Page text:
Katsumata Research Group

Katsumata Research Group

Assistant Professor
Phone: 413-577-1121
Email: katsumata@mail.pse.umass.edu

Degree Information:

B.Eng. Organic and Polymeric Materials, Tokyo Institute of Technology, 2009
M.Eng. Organic and Polymeric Materials, Tokyo Institute of Technology, 2011
Ph.D. Chemical Engineering, The University of Texas at Austin, 2016

Katsumata Group Website

Mailing Address:

Department of Polymer Science and Engineering
Room: A516, Conte Research Center
University of Massachusetts Amherst
120 Governors Drive
Amherst, MA 01003

Research Interests

Directed Self-Assembly of Functional Materials on Non-Ideal Surfaces

Current Research

Katsumata Group’s overarching research goal is to design extremely confined soft/hard interfaces. Examples in which such interfaces are prevalent include sequence-defined polymers, nanocomposites with ultra-small nanoparticles, ultra-thin polymer films/coatings, and 2D materials with critical dimensions smaller than 10 nm. Despite emerging capabilities to synthesize these materials with precision, the influence of extreme confinement is not fully understood. The thermophysical properties of molecules that are extremely confined is often governed by rules different from those of bulk and moderately confined systems (> 10 nm scale).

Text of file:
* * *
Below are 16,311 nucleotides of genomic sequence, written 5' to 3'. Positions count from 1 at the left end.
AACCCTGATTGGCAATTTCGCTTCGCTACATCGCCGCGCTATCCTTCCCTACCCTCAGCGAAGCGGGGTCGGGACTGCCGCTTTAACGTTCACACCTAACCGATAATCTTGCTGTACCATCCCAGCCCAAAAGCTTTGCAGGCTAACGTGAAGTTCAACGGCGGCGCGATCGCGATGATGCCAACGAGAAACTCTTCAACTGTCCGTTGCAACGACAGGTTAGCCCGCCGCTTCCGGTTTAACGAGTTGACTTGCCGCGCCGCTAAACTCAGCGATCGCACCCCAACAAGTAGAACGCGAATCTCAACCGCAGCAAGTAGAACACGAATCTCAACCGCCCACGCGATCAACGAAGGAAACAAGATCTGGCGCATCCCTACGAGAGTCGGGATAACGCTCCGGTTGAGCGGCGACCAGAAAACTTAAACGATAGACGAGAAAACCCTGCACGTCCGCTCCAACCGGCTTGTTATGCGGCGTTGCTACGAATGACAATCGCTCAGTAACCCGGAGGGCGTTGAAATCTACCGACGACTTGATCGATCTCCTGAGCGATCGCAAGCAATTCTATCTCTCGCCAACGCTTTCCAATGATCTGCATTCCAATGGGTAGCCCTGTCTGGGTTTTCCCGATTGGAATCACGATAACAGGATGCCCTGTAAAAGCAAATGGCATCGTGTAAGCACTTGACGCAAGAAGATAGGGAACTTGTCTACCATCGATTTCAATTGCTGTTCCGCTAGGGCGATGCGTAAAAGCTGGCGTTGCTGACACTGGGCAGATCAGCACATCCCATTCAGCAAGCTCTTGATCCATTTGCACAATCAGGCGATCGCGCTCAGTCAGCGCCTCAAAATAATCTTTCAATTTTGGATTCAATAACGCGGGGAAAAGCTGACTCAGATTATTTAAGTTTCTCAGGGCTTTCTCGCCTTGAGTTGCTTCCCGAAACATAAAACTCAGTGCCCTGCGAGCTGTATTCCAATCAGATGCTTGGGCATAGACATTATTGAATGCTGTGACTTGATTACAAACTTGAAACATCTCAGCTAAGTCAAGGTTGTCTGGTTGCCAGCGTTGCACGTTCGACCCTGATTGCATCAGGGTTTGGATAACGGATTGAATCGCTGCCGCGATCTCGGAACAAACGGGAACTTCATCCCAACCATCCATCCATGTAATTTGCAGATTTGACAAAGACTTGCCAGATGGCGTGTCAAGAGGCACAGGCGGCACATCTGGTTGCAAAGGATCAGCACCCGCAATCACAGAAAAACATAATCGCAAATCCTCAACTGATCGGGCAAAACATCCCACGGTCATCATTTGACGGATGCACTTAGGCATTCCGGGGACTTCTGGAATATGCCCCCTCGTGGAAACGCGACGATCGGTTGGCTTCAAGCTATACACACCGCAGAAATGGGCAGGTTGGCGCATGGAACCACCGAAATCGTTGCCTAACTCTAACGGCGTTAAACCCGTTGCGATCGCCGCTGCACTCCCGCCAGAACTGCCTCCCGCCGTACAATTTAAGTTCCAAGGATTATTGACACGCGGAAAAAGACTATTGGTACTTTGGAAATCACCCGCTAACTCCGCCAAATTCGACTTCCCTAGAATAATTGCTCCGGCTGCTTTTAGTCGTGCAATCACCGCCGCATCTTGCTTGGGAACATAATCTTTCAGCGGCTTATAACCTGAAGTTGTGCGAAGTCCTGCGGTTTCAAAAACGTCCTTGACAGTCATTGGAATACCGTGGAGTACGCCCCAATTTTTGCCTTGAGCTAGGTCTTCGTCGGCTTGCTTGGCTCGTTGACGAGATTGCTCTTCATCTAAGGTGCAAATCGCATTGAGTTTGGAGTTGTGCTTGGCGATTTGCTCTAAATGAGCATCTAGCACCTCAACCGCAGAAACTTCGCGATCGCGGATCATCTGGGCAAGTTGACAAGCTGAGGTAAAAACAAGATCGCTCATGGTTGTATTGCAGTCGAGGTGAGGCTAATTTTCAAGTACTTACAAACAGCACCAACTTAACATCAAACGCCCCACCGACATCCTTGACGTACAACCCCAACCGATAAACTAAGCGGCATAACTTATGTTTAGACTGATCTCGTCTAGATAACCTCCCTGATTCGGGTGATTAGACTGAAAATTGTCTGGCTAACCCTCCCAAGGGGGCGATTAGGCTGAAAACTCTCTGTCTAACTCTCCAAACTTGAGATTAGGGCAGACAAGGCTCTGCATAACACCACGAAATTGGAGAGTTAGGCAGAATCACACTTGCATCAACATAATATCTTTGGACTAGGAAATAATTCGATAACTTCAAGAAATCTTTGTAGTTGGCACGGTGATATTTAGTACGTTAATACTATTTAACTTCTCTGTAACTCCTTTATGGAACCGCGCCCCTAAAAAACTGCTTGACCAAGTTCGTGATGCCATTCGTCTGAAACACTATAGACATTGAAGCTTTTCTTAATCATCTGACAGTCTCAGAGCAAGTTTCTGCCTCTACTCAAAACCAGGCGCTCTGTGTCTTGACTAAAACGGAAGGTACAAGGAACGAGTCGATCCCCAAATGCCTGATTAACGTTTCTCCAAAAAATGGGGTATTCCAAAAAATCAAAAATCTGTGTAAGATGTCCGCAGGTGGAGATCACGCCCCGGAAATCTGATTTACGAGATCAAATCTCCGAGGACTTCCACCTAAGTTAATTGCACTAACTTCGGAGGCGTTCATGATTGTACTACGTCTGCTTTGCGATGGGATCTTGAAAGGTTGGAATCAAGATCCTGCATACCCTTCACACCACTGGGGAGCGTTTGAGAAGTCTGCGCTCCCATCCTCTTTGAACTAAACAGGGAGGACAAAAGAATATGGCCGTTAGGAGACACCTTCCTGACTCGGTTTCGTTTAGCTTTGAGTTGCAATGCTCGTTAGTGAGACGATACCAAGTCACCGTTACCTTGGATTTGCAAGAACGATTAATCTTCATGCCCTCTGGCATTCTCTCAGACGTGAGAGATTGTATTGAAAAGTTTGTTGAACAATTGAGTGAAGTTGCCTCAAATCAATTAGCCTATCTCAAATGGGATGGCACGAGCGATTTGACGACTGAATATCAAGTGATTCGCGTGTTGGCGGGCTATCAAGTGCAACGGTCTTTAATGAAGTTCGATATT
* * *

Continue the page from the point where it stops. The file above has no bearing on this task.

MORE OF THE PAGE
In particular, the Katsumata Group focuses on three phenomena: dynamics, mechanics, and wettability. As the nanoparticle diameter and the coating thickness approach the size of polymer segments, molecular-level understanding of polymer dynamics becomes critical. The dynamics are, in turn, related to wettability, as molecules minimize their surface energies by rearranging their configurations. Polymer dynamics is analogously relevant to mechanical properties, as for example, modulus is correlated with segmental relaxations, whereas failure is related to entire chain dynamics.

Keywords: Directed self-assembly, patterning on non-ideal surfaces, hierarchical metasurfaces, nanoconfinement, block copolymers, 2-D materials, fluorescent microscopy

Awards and Honors

2019 American Chemical Society, Petroleum Research Fund, Doctoral New Investigator Grant